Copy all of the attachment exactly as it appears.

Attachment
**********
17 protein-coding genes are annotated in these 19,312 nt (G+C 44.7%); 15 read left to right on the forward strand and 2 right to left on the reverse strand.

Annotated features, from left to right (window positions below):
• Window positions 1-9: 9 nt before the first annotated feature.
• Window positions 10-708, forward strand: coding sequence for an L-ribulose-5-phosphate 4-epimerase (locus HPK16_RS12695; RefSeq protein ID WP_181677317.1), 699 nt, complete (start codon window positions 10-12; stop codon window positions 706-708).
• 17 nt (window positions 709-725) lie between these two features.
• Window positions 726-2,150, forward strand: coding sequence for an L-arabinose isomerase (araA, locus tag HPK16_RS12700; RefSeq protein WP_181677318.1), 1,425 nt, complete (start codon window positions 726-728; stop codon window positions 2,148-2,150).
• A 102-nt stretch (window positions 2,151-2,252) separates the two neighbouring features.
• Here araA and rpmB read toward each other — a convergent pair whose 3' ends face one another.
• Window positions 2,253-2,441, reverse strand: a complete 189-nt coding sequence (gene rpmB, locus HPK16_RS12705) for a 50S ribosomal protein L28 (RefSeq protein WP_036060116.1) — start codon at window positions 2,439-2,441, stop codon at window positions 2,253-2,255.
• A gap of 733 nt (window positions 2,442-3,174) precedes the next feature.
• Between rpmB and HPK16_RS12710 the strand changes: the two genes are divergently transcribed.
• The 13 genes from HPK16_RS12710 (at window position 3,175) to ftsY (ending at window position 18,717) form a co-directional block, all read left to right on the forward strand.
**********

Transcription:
17 protein-coding genes are annotated in these 19,312 nt (G+C 44.7%); 15 read left to right on the forward strand and 2 right to left on the reverse strand.

Annotated features, from left to right (window positions below):
• Window positions 1-9: 9 nt before the first annotated feature.
• Window positions 10-708, forward strand: coding sequence for an L-ribulose-5-phosphate 4-epimerase (locus HPK16_RS12695; RefSeq protein ID WP_181677317.1), 699 nt, complete (start codon window positions 10-12; stop codon window positions 706-708).
• 17 nt (window positions 709-725) lie between these two features.
• Window positions 726-2,150, forward strand: coding sequence for an L-arabinose isomerase (araA, locus tag HPK16_RS12700; RefSeq protein WP_181677318.1), 1,425 nt, complete (start codon window positions 726-728; stop codon window positions 2,148-2,150).
• A 102-nt stretch (window positions 2,151-2,252) separates the two neighbouring features.
• Here araA and rpmB read toward each other — a convergent pair whose 3' ends face one another.
• Window positions 2,253-2,441, reverse strand: a complete 189-nt coding sequence (gene rpmB, locus HPK16_RS12705) for a 50S ribosomal protein L28 (RefSeq protein WP_036060116.1) — start codon at window positions 2,439-2,441, stop codon at window positions 2,253-2,255.
• A gap of 733 nt (window positions 2,442-3,174) precedes the next feature.
• Between rpmB and HPK16_RS12710 the strand changes: the two genes are divergently transcribed.
• The 13 genes from HPK16_RS12710 (at window position 3,175) to ftsY (ending at window position 18,717) form a co-directional block, all read left to right on the forward strand.